Whatever the answer, Justin doesn’t dwell on it. Instead, he gives us another example of Alexander the manipulator. With Darius dead, his men think they will be going home. In a general assembly, the king tells them Not so. We did not come for Darius’ body but his throne. If we return west now, our victories in previous battles will count for nothing.
The barbarians of the east had to be subjected, and – perhaps more to the point for Alexander, – those who had killed Darius had to be punished. Now that Alexander was Great King, he had to avenge his predecessor.
At this point, Justin pauses long enough to tell the story of Alexander’s thirteen day tryst with Thalestris (aka Thallestris), whom he also calls Minithya. Once that is over, he states that,
Alexander assumed the attire of the Persian monarchs, as well as the diadem, which was unknown to the kings of Macedonia, as if he gave himself up to the customs of those whom be had conquered.
At the same time, and in emulation of the Persian kings, he began holding extravagant feasts, games alongside them, and sleeping ‘among troops of the king’s concubines of eminent beauty and birth.’. To forestall criticism of this medising, Justin says that Alexander ‘desired his friends also to wear the long robe of gold and purple.’
Justin himself has no time for this behaviour, and he accuses Alexander of ‘being utterly unmindful that power is accustomed to be lost, not gained, by such practices’. This is the most critical Justin has been of Alexander since 11:10.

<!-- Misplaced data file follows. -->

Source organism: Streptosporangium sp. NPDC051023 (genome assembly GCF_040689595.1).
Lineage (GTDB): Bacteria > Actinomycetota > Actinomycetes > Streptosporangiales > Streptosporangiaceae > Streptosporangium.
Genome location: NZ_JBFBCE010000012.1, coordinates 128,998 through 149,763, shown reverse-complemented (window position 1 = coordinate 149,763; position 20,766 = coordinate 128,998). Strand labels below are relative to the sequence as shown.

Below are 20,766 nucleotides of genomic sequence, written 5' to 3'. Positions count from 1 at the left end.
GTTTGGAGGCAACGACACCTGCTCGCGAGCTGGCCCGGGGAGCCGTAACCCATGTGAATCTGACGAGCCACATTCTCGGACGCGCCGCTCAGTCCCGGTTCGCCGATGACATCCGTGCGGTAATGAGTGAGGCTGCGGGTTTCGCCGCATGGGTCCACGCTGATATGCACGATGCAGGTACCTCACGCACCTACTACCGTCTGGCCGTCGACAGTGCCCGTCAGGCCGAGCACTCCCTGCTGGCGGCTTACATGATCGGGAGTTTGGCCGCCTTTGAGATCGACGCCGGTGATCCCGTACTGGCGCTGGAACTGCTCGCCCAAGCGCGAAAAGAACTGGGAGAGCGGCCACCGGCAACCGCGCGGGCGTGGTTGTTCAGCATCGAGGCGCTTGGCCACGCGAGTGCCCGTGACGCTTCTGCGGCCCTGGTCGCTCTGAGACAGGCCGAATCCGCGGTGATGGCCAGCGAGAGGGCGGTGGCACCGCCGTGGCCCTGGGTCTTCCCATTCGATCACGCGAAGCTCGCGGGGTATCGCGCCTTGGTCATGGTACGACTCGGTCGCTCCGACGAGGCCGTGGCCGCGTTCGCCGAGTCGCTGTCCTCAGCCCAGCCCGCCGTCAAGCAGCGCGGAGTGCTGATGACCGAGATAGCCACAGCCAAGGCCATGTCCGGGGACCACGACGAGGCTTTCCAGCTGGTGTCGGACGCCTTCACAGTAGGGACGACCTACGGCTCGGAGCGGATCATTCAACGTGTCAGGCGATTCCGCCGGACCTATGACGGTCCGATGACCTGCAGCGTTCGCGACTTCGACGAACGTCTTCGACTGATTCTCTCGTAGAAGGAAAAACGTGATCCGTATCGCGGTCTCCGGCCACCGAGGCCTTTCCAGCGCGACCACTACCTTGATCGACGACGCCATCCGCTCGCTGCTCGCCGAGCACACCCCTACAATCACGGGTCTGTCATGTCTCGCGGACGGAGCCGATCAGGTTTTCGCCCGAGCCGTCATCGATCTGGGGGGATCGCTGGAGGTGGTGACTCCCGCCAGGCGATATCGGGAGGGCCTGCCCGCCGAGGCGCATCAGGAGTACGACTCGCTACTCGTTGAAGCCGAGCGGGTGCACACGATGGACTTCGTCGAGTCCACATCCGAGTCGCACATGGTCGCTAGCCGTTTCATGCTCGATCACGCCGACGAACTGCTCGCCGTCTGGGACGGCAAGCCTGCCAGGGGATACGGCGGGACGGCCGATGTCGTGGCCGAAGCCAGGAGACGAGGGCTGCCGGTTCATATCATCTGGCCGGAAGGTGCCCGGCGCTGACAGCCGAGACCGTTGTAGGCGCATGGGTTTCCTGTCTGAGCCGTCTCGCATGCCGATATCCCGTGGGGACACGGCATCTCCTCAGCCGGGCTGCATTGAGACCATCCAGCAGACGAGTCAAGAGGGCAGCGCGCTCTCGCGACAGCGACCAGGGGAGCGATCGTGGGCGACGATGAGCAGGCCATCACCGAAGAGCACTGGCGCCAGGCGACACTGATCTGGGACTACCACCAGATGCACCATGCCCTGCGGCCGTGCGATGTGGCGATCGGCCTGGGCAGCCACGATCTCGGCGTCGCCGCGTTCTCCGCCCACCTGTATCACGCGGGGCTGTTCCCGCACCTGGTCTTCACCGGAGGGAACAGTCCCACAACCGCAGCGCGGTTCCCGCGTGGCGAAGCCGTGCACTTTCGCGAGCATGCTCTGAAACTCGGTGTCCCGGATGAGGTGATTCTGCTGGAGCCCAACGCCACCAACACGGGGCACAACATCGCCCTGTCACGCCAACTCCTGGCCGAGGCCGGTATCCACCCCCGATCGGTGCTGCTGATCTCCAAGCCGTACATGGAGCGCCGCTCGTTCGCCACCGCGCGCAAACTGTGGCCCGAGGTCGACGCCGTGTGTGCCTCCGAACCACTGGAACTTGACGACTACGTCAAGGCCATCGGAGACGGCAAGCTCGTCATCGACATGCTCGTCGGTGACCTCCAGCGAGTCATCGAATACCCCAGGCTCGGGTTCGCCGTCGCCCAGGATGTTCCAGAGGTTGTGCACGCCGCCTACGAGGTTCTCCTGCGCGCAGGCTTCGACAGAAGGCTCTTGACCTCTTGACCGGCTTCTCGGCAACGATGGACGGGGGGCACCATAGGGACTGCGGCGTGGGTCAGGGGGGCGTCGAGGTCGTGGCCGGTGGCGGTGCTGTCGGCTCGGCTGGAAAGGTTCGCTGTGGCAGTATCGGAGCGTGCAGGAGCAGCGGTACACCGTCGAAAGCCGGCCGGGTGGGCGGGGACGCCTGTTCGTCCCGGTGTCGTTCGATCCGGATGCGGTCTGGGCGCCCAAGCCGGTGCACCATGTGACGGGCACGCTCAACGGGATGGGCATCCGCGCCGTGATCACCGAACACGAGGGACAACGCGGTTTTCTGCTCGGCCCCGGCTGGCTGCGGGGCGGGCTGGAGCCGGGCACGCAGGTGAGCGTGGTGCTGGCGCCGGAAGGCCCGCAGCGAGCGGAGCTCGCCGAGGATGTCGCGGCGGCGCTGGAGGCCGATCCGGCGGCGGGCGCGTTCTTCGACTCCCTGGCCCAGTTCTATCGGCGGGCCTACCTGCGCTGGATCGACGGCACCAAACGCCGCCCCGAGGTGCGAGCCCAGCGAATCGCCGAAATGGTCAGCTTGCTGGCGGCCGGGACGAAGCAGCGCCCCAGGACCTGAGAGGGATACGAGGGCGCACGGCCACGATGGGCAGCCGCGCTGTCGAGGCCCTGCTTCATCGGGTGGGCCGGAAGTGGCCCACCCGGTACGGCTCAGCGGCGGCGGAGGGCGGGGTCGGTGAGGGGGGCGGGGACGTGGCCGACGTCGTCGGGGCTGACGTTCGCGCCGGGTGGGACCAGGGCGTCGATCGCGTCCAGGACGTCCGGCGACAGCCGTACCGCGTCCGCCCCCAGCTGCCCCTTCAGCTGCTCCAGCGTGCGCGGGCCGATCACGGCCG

Alexander’s army was equally unimpressed. According to Justin, there was,
… a general indignation that he had so degenerated from his father Philip as to abjure the very name of his country, and to adopt the manners of the Persians, whom, from the effect of such manners, he had overcome.
But Alexander was undeterred, and just as he had asked his friends to adopt Persian dress, he encouraged the rank and file to marry barbarian women. This policy had a duel purpose. Firstly, to make the Macedonians accept Alexander’s behaviour, and secondly, to make the men think of home – Macedon – less often, for if their wives were here, their home would now be the camp. Thirdly, the marriages would produce sons who would grow up to succeed their fathers in the army. We can argue about the morality of Alexander’s actions, but there’s no denying the cleverness of this policy, one which was – Justin says – continued by the Successors.
The gathering clouds are definitely getting very dark now. It’s true, we see him being pious but perhaps also fake (in his supposed grief for Alexander of Epirus) and definitely effete according to the Macedonians. Alexander’s adoption of Persian dress and customs, and his attempt to draw his men into that lifestyle, is driving a wedge between him and his army.
I find Justin’s version fascinating. The 13 day tryst intrigues me.
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Thallestris is a firm part of the tradition. Diodorus, Plutarch, Curtius and Arrian all mention her.
I didn’t mention her when I read Arrian, but if you would like to read what I wrote about…
… Diodorus’ account: https://thesecondachilles.com/2014/08/02/thallestris/
… Plutarch’s (longest blog post heading you’ll see anywhere): https://thesecondachilles.com/2014/04/24/plutarchs-women-the-persian-royal-family-barbarian-women-amazonians-general-ref-roxane/
… And Curtius’ (but only very briefly): https://thesecondachilles.com/2014/09/20/sex-and-the-country/
Plutarch (Para 46) is a great place to go to if you would like to read a list of which historians believed that Thallestris and Alexander met, and which didn’t.
If they didn’t, we may still wonder as to the origin and purpose of the story.